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Significance of chemical affinity on metal subcellular distribution in yellow perch (Perca flavescens) livers from Lake Saint-Pierre (QUEBEC, Canada)

Desjardins, K. et Khadra, M. et Caron, A. et Ponton, D.E. et Rosabal, M. et Amyot, M. (2022). Significance of chemical affinity on metal subcellular distribution in yellow perch (Perca flavescens) livers from Lake Saint-Pierre (QUEBEC, Canada). Environmental Pollution , 312 . p. 11. DOI: 10.1016/j.envpol.2022.120077.

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The subcellular partitioning approach provides useful information on the location of metals within cells and is often used on organisms with high levels of bioaccumulation to establish relationships between the internal concentration and the potential toxicity of metals. Relatively little is known about the subcellular partitioning of metals in wild fish with low bioaccumulation levels in comparison with those from higher contaminated areas. This study aims to examine the subcellular partitioning of various metals considering their chemical affinity and essentiality at relatively low contamination levels. Class A (Y, Sr), class B (Cu, Cd, MeHg), and borderline (Fe, Mn) metal concentrations were measured in livers and subcellular fractions of yellow perch (n = 21) collected in Lake Saint-Pierre, QC, Canada. The results showed that all metals, apart from MeHg, were distributed among subcellular fractions according to their chemical affinity. More than 60% of Y, Sr, Fe, and Mn were found in the metal-sensitive fractions. Cd and Cu were largely associated with the metallothionein-like proteins and peptides (60% and 67% respectively) whereas MeHg was found mainly in the metal-sensitive fractions (86%). In addition, the difference between the subcellular distribution of Cu and other essential metals like Fe and Mn denotes that, although the essentiality of some metals is a determinant of their subcellular distribution, the chemical affinity of metals is also a key driver. The similarity of the subcellular partitioning results with previous studies on yellow perch and other fish species from higher contaminated areas supports the idea that metals are distributed in the cellular environment according to their chemical properties regardless of the bioaccumulation gradient.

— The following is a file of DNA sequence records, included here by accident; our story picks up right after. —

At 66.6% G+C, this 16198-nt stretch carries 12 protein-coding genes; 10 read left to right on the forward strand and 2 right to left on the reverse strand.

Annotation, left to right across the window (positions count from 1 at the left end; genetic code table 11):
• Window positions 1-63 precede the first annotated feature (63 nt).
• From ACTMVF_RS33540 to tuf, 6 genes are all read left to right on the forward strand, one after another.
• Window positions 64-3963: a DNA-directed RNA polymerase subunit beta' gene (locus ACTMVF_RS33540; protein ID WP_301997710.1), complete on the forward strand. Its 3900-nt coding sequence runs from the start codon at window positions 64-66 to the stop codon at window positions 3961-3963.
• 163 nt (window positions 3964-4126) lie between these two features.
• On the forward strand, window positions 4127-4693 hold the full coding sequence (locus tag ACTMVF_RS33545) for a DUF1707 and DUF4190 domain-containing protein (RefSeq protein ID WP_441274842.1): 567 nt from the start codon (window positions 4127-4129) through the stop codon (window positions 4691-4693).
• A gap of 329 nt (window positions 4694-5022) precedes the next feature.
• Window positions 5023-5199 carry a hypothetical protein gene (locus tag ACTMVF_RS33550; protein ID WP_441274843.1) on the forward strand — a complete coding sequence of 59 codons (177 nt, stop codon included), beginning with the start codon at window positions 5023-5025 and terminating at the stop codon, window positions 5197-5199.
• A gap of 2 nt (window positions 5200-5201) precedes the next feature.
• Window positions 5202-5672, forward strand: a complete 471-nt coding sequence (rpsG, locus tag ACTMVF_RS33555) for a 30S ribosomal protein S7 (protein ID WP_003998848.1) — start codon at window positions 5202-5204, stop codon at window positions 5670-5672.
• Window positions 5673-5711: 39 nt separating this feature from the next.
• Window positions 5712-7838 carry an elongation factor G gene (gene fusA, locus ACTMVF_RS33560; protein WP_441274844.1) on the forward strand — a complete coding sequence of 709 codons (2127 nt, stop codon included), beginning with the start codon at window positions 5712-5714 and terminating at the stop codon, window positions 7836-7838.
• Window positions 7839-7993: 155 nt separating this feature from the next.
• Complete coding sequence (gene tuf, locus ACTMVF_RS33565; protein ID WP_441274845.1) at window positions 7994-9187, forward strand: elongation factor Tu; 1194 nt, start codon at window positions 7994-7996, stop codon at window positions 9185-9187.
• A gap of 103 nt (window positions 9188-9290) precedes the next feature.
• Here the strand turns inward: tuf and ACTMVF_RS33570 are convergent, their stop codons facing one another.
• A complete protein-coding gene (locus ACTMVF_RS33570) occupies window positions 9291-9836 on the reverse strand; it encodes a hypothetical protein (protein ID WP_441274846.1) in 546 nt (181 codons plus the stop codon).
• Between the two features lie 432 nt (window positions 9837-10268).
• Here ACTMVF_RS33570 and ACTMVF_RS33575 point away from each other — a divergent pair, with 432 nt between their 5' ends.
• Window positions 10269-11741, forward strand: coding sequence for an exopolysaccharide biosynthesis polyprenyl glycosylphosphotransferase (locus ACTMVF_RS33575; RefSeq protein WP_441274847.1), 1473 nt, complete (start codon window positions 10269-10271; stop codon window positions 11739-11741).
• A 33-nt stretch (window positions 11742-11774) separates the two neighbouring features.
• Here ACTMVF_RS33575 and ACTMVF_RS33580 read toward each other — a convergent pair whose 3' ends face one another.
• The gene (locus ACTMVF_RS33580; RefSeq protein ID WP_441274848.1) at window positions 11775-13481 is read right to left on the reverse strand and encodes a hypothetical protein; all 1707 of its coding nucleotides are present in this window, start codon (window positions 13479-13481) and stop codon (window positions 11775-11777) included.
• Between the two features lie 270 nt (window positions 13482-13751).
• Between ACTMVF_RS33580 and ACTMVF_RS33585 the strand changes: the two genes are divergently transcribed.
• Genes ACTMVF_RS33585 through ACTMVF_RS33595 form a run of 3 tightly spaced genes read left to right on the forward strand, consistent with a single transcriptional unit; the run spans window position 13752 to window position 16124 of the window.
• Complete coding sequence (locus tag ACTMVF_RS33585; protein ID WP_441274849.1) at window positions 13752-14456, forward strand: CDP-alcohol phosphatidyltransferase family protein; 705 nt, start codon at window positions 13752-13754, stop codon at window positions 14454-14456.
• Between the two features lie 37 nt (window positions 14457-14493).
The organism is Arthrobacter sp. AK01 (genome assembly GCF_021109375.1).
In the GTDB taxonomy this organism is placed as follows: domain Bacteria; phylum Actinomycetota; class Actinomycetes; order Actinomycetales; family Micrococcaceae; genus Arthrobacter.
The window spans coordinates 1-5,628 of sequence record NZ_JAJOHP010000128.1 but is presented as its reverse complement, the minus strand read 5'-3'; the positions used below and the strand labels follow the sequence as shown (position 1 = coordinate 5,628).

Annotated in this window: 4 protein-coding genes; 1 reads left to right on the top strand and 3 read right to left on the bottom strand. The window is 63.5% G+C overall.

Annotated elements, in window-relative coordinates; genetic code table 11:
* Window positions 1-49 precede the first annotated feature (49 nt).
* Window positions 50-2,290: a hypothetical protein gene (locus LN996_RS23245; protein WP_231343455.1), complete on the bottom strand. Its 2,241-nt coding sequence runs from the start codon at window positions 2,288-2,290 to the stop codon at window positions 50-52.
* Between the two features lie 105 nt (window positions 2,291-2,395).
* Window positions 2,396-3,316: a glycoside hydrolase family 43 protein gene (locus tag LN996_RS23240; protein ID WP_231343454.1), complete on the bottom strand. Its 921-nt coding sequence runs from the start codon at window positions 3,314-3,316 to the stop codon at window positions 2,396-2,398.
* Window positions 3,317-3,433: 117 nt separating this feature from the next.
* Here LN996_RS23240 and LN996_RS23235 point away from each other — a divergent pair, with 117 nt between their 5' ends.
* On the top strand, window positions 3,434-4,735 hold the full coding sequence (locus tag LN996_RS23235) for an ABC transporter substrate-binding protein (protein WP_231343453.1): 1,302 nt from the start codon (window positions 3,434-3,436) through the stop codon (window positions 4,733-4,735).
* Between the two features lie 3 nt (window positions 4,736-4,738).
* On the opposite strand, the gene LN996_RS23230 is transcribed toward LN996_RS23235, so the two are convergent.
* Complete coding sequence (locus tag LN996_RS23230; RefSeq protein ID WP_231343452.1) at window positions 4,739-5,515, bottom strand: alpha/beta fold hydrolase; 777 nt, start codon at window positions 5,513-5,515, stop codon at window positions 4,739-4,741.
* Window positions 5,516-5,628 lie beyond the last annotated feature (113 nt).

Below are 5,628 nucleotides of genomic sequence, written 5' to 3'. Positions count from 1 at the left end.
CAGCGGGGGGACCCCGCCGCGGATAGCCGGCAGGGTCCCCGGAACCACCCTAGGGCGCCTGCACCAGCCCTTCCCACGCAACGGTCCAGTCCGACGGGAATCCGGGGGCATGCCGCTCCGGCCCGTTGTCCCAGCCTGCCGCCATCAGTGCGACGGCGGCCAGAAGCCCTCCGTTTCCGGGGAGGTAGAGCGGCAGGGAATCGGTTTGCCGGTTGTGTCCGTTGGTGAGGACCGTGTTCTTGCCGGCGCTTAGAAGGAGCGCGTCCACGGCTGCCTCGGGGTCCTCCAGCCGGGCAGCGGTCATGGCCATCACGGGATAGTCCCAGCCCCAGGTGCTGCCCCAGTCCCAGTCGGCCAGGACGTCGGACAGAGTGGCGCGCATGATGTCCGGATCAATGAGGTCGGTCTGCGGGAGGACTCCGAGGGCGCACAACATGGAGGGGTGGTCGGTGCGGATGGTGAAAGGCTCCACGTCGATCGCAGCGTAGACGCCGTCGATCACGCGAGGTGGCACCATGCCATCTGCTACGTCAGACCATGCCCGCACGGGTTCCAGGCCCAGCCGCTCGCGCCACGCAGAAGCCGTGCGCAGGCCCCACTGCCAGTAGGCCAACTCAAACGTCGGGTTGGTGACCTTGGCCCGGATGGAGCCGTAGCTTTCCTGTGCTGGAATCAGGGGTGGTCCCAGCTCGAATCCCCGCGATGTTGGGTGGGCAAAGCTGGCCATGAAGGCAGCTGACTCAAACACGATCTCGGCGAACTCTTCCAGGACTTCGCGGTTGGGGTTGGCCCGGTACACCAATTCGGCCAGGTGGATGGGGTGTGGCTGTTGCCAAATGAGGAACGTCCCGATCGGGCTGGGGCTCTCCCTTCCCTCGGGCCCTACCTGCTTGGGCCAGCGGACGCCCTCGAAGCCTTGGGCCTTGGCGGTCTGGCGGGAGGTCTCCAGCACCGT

Type de document: Article scientifique
Statut du texte intégral: Autre
Mots-clés libres: Trace element, Metal class, Subcellular partitioning, Bioaccumulation, Fish
Sujets: 2. Milieu physique > 2.4. Hydrologie
8. Impacts et monitoring > 8.4. Population de perchaude
Date de dépôt: 16 févr. 2023 19:46
Dernière modification: 30 avr. 2023 15:07

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